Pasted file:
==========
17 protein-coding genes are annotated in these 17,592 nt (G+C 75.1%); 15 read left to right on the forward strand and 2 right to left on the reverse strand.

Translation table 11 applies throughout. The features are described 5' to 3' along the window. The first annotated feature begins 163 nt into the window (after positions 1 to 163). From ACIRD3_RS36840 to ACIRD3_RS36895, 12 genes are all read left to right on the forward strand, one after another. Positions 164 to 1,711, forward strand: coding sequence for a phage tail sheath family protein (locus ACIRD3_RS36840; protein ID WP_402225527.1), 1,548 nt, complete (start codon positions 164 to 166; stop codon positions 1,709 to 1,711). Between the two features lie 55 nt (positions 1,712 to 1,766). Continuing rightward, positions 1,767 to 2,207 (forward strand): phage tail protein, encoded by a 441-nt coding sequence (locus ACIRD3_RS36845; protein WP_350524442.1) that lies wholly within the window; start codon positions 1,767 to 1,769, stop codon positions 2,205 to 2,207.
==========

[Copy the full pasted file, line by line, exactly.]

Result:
17 protein-coding genes are annotated in these 17,592 nt (G+C 75.1%); 15 read left to right on the forward strand and 2 right to left on the reverse strand.

Translation table 11 applies throughout. The features are described 5' to 3' along the window. The first annotated feature begins 163 nt into the window (after positions 1 to 163). From ACIRD3_RS36840 to ACIRD3_RS36895, 12 genes are all read left to right on the forward strand, one after another. Positions 164 to 1,711, forward strand: coding sequence for a phage tail sheath family protein (locus ACIRD3_RS36840; protein ID WP_402225527.1), 1,548 nt, complete (start codon positions 164 to 166; stop codon positions 1,709 to 1,711). Between the two features lie 55 nt (positions 1,712 to 1,766). Continuing rightward, positions 1,767 to 2,207 (forward strand): phage tail protein, encoded by a 441-nt coding sequence (locus ACIRD3_RS36845; protein WP_350524442.1) that lies wholly within the window; start codon positions 1,767 to 1,769, stop codon positions 2,205 to 2,207.